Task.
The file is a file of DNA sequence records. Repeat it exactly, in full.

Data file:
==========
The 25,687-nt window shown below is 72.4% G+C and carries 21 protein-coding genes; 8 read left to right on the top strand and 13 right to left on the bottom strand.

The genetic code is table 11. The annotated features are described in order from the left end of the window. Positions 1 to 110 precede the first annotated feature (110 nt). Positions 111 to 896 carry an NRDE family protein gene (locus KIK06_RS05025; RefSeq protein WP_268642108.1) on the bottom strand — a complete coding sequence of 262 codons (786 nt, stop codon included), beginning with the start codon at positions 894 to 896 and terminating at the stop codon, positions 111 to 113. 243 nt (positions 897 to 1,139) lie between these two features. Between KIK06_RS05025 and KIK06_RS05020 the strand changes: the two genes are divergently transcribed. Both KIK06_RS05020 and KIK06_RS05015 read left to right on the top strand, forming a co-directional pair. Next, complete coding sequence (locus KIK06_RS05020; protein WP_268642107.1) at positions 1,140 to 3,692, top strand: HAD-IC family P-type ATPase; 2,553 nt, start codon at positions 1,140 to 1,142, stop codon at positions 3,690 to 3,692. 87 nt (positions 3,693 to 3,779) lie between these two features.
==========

The 25,687-nt window shown below is 72.4% G+C and carries 21 protein-coding genes; 8 read left to right on the top strand and 13 right to left on the bottom strand.

The genetic code is table 11. The annotated features are described in order from the left end of the window. Positions 1 to 110 precede the first annotated feature (110 nt). Positions 111 to 896 carry an NRDE family protein gene (locus KIK06_RS05025; RefSeq protein WP_268642108.1) on the bottom strand — a complete coding sequence of 262 codons (786 nt, stop codon included), beginning with the start codon at positions 894 to 896 and terminating at the stop codon, positions 111 to 113. 243 nt (positions 897 to 1,139) lie between these two features. Between KIK06_RS05025 and KIK06_RS05020 the strand changes: the two genes are divergently transcribed. Both KIK06_RS05020 and KIK06_RS05015 read left to right on the top strand, forming a co-directional pair. Next, complete coding sequence (locus KIK06_RS05020; protein WP_268642107.1) at positions 1,140 to 3,692, top strand: HAD-IC family P-type ATPase; 2,553 nt, start codon at positions 1,140 to 1,142, stop codon at positions 3,690 to 3,692. 87 nt (positions 3,693 to 3,779) lie between these two features.